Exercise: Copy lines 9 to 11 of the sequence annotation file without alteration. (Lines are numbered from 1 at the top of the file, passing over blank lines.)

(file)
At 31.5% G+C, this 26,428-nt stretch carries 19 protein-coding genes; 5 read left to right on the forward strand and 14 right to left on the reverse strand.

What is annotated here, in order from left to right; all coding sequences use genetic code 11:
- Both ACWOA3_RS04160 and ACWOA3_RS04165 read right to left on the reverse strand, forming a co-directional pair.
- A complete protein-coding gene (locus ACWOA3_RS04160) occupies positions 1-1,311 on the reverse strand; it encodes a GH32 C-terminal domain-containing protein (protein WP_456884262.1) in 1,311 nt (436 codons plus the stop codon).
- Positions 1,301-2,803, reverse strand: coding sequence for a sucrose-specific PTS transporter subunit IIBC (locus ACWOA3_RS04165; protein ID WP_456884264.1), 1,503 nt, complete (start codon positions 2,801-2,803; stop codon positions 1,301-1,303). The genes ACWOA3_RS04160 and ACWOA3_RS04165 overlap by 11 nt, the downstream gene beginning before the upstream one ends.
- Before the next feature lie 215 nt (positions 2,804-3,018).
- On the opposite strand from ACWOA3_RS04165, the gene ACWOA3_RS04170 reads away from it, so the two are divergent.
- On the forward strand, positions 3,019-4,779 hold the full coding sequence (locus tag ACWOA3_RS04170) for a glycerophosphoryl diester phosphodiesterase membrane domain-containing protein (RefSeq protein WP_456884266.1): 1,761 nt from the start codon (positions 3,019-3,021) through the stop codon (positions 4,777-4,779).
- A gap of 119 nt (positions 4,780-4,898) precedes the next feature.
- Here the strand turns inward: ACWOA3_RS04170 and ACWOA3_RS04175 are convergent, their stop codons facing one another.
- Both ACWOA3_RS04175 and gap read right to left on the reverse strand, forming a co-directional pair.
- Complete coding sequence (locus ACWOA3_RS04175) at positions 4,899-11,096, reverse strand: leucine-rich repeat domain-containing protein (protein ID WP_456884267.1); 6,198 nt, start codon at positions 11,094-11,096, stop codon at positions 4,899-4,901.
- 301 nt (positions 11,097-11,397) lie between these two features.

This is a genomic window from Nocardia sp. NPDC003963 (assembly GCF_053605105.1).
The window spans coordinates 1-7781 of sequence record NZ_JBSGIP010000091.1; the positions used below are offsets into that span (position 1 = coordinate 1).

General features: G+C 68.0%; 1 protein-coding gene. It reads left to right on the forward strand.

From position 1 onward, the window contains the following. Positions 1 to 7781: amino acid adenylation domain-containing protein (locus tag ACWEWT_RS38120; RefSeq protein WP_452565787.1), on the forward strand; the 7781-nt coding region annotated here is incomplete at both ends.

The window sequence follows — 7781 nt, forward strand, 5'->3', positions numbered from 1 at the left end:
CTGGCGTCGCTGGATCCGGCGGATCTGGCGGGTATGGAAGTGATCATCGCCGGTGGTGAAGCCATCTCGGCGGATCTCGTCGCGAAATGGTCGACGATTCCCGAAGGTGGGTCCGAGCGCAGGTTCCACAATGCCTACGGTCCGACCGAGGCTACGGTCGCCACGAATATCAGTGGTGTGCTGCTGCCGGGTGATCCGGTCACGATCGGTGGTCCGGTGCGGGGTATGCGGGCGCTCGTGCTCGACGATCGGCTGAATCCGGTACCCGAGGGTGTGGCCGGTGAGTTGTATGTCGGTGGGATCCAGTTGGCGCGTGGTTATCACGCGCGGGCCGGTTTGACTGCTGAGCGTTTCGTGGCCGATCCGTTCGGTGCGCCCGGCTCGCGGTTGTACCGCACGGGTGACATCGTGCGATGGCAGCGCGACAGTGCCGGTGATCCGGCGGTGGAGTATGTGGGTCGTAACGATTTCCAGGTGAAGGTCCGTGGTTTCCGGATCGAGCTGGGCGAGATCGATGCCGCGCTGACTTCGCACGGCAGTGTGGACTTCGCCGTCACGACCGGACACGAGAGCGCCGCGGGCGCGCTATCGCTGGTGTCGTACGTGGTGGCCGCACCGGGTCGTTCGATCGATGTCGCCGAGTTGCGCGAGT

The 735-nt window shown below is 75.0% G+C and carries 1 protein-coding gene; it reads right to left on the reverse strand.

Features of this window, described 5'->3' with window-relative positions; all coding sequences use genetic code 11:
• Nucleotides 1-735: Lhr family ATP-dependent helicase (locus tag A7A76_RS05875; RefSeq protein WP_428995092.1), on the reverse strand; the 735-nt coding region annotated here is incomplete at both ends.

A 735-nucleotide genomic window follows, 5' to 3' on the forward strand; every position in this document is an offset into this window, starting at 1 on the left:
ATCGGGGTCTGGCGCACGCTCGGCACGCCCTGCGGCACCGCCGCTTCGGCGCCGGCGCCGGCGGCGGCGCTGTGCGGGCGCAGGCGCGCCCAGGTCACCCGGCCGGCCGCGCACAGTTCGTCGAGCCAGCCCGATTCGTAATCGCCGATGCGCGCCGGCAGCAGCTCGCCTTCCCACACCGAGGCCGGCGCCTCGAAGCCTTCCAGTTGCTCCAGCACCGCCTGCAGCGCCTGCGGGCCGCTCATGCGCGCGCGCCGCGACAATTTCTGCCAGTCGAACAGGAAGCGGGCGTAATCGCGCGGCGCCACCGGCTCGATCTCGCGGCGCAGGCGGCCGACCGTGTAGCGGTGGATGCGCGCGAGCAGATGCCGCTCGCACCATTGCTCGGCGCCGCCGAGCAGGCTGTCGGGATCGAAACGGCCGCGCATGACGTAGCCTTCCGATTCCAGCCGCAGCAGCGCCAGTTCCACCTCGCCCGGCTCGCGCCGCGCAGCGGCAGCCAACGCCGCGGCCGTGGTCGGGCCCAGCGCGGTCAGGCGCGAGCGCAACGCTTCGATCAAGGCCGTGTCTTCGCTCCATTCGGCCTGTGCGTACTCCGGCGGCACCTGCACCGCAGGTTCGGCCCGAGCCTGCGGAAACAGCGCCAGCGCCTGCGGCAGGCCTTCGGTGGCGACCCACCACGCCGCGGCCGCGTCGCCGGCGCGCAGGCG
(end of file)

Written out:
- A gap of 119 nt (positions 4,780-4,898) precedes the next feature.
- Here the strand turns inward: ACWOA3_RS04170 and ACWOA3_RS04175 are convergent, their stop codons facing one another.
- Both ACWOA3_RS04175 and gap read right to left on the reverse strand, forming a co-directional pair.